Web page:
Economy and Infrastructure

05.03.18

Building a more diverse society

Karl Wilding, policy director at the National Council for Voluntary Organisations (NCVO), argues that diverse membership in charities and local government is central to a healthy society.

As national champions of volunteering, NCVO knows that getting people active in their communities is vital to the health of our society.

Over 14 million people volunteer for a charity every month. Millions more give their time to help others in informal ways. Our extraordinary collective will to get involved in our communities should be a cause for celebration. NCVO’s recent report, ʻGetting Involvedʼ, maps a huge range of ways people participate, from simple acts like voting or signing petitions, to becoming a councillor.

The report clearly shows that we are a community-minded nation. But behind this, our work also highlights a serious issue of diversity in terms of who is participating. Around 51% of all volunteering hours nationally are contributed by just 9% of the population. We know this group are more likely to be white, middle class and highly-educated. Those living in the most deprived areas are much less likely to volunteer.

When it comes to political action too, those in the highest social grades and with the highest level of education are much more likely to take part. This is true for every kind of activism, even ad-hoc forms, like signing a petition or boycotting goods.

Crucially, this lack of diversity is also reflected in one of the most pronounced forms of civic action ‒ becoming an elected official. The latest data on the demographics of councillors (from 2013) shows most local government representatives to be overwhelmingly white, older, well-educated and male.

People from all backgrounds are involved in active citizenship at all levels. However, certain groups are underrepresented in almost all forms of participation. This is bad for society. Trust in politicians and institutions is already low, and we risk compounding this when people are excluded from having a voice and influence in their community.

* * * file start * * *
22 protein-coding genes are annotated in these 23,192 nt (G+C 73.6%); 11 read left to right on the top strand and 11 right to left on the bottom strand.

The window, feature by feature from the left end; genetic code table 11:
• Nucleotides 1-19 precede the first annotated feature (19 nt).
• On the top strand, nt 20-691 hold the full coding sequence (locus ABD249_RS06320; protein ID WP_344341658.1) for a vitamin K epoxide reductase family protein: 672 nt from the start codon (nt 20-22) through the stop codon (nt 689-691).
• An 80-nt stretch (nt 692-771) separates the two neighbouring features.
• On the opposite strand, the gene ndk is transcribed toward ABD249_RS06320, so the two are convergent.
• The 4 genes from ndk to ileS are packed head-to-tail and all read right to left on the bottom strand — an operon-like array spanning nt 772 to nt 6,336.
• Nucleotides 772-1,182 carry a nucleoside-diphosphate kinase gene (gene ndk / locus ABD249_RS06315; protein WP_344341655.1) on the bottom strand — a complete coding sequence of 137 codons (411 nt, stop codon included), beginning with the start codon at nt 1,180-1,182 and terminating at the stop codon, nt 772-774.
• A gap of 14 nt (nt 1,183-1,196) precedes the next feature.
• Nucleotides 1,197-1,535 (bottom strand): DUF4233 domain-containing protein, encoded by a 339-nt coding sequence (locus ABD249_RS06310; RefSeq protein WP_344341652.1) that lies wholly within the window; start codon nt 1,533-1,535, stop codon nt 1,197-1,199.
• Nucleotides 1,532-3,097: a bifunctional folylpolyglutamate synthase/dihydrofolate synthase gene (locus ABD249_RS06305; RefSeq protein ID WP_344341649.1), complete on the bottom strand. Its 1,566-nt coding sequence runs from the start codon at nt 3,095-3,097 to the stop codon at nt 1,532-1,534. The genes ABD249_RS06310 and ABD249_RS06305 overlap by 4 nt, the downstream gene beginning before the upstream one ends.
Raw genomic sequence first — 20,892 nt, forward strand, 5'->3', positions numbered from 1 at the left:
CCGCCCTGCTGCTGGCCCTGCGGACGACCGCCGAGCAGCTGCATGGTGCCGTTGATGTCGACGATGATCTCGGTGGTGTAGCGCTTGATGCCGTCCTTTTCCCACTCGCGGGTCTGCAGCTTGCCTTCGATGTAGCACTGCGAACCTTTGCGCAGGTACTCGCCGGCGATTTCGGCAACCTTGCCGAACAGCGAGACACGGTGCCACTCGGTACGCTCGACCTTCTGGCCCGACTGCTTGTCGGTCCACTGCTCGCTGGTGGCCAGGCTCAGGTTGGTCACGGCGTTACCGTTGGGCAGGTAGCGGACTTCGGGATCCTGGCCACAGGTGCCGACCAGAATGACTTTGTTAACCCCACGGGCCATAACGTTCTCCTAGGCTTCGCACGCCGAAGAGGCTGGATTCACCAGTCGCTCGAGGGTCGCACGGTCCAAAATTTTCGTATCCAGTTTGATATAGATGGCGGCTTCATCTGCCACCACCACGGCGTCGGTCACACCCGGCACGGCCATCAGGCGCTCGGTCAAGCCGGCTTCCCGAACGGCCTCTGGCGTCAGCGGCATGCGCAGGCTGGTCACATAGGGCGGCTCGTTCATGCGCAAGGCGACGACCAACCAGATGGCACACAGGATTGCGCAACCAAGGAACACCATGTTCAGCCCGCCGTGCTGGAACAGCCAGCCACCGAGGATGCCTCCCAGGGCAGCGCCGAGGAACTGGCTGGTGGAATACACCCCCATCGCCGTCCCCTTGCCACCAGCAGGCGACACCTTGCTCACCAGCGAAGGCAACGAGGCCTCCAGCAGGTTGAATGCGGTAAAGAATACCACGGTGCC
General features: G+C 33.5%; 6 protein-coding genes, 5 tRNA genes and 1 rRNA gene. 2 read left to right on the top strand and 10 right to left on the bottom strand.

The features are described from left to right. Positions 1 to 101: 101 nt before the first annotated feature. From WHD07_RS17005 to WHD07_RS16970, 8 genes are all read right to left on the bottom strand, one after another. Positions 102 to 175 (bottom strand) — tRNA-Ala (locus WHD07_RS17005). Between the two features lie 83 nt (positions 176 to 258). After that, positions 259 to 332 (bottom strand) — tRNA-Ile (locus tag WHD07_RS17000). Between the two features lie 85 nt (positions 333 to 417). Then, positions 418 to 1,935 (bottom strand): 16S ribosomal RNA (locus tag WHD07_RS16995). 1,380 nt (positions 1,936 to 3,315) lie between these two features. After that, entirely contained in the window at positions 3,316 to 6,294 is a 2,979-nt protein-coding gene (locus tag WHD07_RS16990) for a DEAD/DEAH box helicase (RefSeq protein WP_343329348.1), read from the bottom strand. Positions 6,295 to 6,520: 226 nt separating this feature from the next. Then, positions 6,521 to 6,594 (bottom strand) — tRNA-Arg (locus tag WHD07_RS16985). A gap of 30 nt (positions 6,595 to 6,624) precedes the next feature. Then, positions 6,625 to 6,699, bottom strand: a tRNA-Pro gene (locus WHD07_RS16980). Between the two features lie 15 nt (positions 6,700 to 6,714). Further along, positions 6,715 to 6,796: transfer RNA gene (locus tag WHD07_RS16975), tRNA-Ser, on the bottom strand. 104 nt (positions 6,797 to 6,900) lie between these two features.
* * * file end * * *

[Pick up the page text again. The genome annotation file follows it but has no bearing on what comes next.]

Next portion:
Exclusion has personal implications too. There is a wealth of evidence that shows that volunteering is good for confidence, skills and wellbeing. It is often the people who have most to benefit from getting involved who are the most excluded.  When people are being excluded at these levels, is it any wonder we face a diversity issue at the highest levels of local government?

National problem, local solutions

There are a whole range of changes that can be made nationally by government and charities. We told the current Lords Select Committee on citizenship and civic engagement to recognise and support the role of volunteering and charities to citizenship and social cohesion.

While this is a national problem, it is often sitting councillors, in partnership with charities, that are forging innovative local solutions to get more people involved.

Digital exclusion, for example, is a major barrier to participating in society. In Salford, as much as 23% of the adult population lack basic digital skills. Good Things Foundation, in partnership with Salford City Council, have launched a landmark project to support 7,800 disadvantaged people to become independent users of the internet.

By mobilising local community groups and volunteers, they can support others to get online and get involved through better access to local services, community groups and volunteering opportunities in their area.

In London, Haringey Council has partnered with Spice Time Credits to embed participation in approaches to supporting recovery from substance use. Time Credits are like a currency that can be exchanged by service users to access volunteer-led sessions, like art or fitness classes, while service users can earn credits back by volunteering their time to good causes.  Itʼs a simple tool that helps foster civic action amongst some of the most excluded groups and embedding it within support programmes.

Similar initiatives are taking place across the country, and local authorities and councillors can achieve much by working with charities to get more people involved and active in their community. Whether it’s online activism or becoming a councillor, in order to engender trust in public institutions, cohesion in society and solidarity in communities, it is necessary that we enable everyone to participate.

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